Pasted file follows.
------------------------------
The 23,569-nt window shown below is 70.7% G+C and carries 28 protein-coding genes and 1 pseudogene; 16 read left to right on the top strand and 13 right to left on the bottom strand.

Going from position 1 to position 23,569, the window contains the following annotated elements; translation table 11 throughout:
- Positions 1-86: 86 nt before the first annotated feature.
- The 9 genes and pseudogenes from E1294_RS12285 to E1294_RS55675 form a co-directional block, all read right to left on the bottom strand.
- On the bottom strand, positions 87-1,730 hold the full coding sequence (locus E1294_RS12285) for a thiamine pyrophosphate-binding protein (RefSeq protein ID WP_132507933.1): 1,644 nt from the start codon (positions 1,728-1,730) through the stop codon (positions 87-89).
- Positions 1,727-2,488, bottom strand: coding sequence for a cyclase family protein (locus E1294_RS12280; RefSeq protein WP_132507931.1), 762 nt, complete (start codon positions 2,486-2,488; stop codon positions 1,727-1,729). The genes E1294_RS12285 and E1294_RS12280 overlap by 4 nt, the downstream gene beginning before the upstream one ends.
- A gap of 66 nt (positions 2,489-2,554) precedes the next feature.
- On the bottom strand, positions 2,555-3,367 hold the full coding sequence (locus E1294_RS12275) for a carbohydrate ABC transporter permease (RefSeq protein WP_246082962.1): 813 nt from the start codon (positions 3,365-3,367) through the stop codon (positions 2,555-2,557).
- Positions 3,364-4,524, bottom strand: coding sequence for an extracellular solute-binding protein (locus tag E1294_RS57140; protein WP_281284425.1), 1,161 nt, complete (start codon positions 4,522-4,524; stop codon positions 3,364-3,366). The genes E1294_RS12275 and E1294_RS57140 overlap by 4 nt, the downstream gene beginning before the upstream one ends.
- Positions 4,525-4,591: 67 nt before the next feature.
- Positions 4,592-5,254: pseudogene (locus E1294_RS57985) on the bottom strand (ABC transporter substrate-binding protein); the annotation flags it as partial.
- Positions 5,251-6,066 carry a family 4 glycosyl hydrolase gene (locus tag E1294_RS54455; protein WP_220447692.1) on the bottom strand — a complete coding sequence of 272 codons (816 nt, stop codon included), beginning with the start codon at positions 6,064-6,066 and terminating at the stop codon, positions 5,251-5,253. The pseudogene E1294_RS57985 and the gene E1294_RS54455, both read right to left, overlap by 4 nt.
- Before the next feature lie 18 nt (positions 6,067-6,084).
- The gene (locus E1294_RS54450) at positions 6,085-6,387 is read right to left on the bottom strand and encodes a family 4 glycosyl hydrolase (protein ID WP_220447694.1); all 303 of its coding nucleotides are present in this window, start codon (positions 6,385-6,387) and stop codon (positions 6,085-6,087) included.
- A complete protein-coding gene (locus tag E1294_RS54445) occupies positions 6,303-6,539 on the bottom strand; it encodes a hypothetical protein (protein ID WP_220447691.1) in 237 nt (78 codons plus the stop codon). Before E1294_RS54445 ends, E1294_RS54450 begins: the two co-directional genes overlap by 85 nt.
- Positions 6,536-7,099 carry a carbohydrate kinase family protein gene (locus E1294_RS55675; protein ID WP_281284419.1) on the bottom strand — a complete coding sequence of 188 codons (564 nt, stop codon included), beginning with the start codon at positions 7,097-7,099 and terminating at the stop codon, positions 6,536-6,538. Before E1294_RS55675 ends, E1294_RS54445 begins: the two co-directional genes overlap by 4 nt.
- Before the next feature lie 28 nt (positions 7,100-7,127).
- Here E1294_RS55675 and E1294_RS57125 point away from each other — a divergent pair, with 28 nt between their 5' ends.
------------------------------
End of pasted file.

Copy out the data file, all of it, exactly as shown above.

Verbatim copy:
The 23,569-nt window shown below is 70.7% G+C and carries 28 protein-coding genes and 1 pseudogene; 16 read left to right on the top strand and 13 right to left on the bottom strand.

Going from position 1 to position 23,569, the window contains the following annotated elements; translation table 11 throughout:
- Positions 1-86: 86 nt before the first annotated feature.
- The 9 genes and pseudogenes from E1294_RS12285 to E1294_RS55675 form a co-directional block, all read right to left on the bottom strand.
- On the bottom strand, positions 87-1,730 hold the full coding sequence (locus E1294_RS12285) for a thiamine pyrophosphate-binding protein (RefSeq protein ID WP_132507933.1): 1,644 nt from the start codon (positions 1,728-1,730) through the stop codon (positions 87-89).
- Positions 1,727-2,488, bottom strand: coding sequence for a cyclase family protein (locus E1294_RS12280; RefSeq protein WP_132507931.1), 762 nt, complete (start codon positions 2,486-2,488; stop codon positions 1,727-1,729). The genes E1294_RS12285 and E1294_RS12280 overlap by 4 nt, the downstream gene beginning before the upstream one ends.
- A gap of 66 nt (positions 2,489-2,554) precedes the next feature.
- On the bottom strand, positions 2,555-3,367 hold the full coding sequence (locus E1294_RS12275) for a carbohydrate ABC transporter permease (RefSeq protein WP_246082962.1): 813 nt from the start codon (positions 3,365-3,367) through the stop codon (positions 2,555-2,557).
- Positions 3,364-4,524, bottom strand: coding sequence for an extracellular solute-binding protein (locus tag E1294_RS57140; protein WP_281284425.1), 1,161 nt, complete (start codon positions 4,522-4,524; stop codon positions 3,364-3,366). The genes E1294_RS12275 and E1294_RS57140 overlap by 4 nt, the downstream gene beginning before the upstream one ends.
- Positions 4,525-4,591: 67 nt before the next feature.
- Positions 4,592-5,254: pseudogene (locus E1294_RS57985) on the bottom strand (ABC transporter substrate-binding protein); the annotation flags it as partial.
- Positions 5,251-6,066 carry a family 4 glycosyl hydrolase gene (locus tag E1294_RS54455; protein WP_220447692.1) on the bottom strand — a complete coding sequence of 272 codons (816 nt, stop codon included), beginning with the start codon at positions 6,064-6,066 and terminating at the stop codon, positions 5,251-5,253. The pseudogene E1294_RS57985 and the gene E1294_RS54455, both read right to left, overlap by 4 nt.
- Before the next feature lie 18 nt (positions 6,067-6,084).
- The gene (locus E1294_RS54450) at positions 6,085-6,387 is read right to left on the bottom strand and encodes a family 4 glycosyl hydrolase (protein ID WP_220447694.1); all 303 of its coding nucleotides are present in this window, start codon (positions 6,385-6,387) and stop codon (positions 6,085-6,087) included.
- A complete protein-coding gene (locus tag E1294_RS54445) occupies positions 6,303-6,539 on the bottom strand; it encodes a hypothetical protein (protein ID WP_220447691.1) in 237 nt (78 codons plus the stop codon). Before E1294_RS54445 ends, E1294_RS54450 begins: the two co-directional genes overlap by 85 nt.
- Positions 6,536-7,099 carry a carbohydrate kinase family protein gene (locus E1294_RS55675; protein ID WP_281284419.1) on the bottom strand — a complete coding sequence of 188 codons (564 nt, stop codon included), beginning with the start codon at positions 7,097-7,099 and terminating at the stop codon, positions 6,536-6,538. Before E1294_RS55675 ends, E1294_RS54445 begins: the two co-directional genes overlap by 4 nt.
- Before the next feature lie 28 nt (positions 7,100-7,127).
- Here E1294_RS55675 and E1294_RS57125 point away from each other — a divergent pair, with 28 nt between their 5' ends.